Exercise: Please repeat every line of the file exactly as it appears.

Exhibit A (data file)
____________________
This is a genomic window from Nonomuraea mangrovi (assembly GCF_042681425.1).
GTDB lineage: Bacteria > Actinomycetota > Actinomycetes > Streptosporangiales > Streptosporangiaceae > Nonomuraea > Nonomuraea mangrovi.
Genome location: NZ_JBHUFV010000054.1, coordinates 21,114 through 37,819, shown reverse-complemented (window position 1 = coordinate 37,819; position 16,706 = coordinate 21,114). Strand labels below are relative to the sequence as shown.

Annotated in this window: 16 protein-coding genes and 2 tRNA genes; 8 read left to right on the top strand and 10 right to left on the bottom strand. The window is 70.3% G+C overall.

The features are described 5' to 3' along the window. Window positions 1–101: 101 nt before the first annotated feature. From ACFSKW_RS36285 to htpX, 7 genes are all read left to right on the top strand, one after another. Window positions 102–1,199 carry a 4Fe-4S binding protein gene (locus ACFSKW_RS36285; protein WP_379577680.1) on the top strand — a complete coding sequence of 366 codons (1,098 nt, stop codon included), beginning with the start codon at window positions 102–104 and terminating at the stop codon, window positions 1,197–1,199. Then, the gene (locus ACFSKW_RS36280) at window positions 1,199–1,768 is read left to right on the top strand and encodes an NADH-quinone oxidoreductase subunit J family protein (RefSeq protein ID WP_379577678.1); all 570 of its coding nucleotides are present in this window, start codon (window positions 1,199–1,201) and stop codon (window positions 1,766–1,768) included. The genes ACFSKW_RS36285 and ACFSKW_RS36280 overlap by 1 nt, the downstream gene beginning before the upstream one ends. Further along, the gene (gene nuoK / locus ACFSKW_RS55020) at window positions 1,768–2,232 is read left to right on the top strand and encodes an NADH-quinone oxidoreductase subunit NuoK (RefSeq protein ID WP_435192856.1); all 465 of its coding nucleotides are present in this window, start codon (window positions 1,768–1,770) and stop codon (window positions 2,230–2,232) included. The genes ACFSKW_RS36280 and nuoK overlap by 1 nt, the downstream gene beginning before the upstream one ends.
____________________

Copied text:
This is a genomic window from Nonomuraea mangrovi (assembly GCF_042681425.1).
GTDB lineage: Bacteria > Actinomycetota > Actinomycetes > Streptosporangiales > Streptosporangiaceae > Nonomuraea > Nonomuraea mangrovi.
Genome location: NZ_JBHUFV010000054.1, coordinates 21,114 through 37,819, shown reverse-complemented (window position 1 = coordinate 37,819; position 16,706 = coordinate 21,114). Strand labels below are relative to the sequence as shown.

Annotated in this window: 16 protein-coding genes and 2 tRNA genes; 8 read left to right on the top strand and 10 right to left on the bottom strand. The window is 70.3% G+C overall.

The features are described 5' to 3' along the window. Window positions 1–101: 101 nt before the first annotated feature. From ACFSKW_RS36285 to htpX, 7 genes are all read left to right on the top strand, one after another. Window positions 102–1,199 carry a 4Fe-4S binding protein gene (locus ACFSKW_RS36285; protein WP_379577680.1) on the top strand — a complete coding sequence of 366 codons (1,098 nt, stop codon included), beginning with the start codon at window positions 102–104 and terminating at the stop codon, window positions 1,197–1,199. Then, the gene (locus ACFSKW_RS36280) at window positions 1,199–1,768 is read left to right on the top strand and encodes an NADH-quinone oxidoreductase subunit J family protein (RefSeq protein ID WP_379577678.1); all 570 of its coding nucleotides are present in this window, start codon (window positions 1,199–1,201) and stop codon (window positions 1,766–1,768) included. The genes ACFSKW_RS36285 and ACFSKW_RS36280 overlap by 1 nt, the downstream gene beginning before the upstream one ends. Further along, the gene (gene nuoK / locus ACFSKW_RS55020) at window positions 1,768–2,232 is read left to right on the top strand and encodes an NADH-quinone oxidoreductase subunit NuoK (RefSeq protein ID WP_435192856.1); all 465 of its coding nucleotides are present in this window, start codon (window positions 1,768–1,770) and stop codon (window positions 2,230–2,232) included. The genes ACFSKW_RS36280 and nuoK overlap by 1 nt, the downstream gene beginning before the upstream one ends.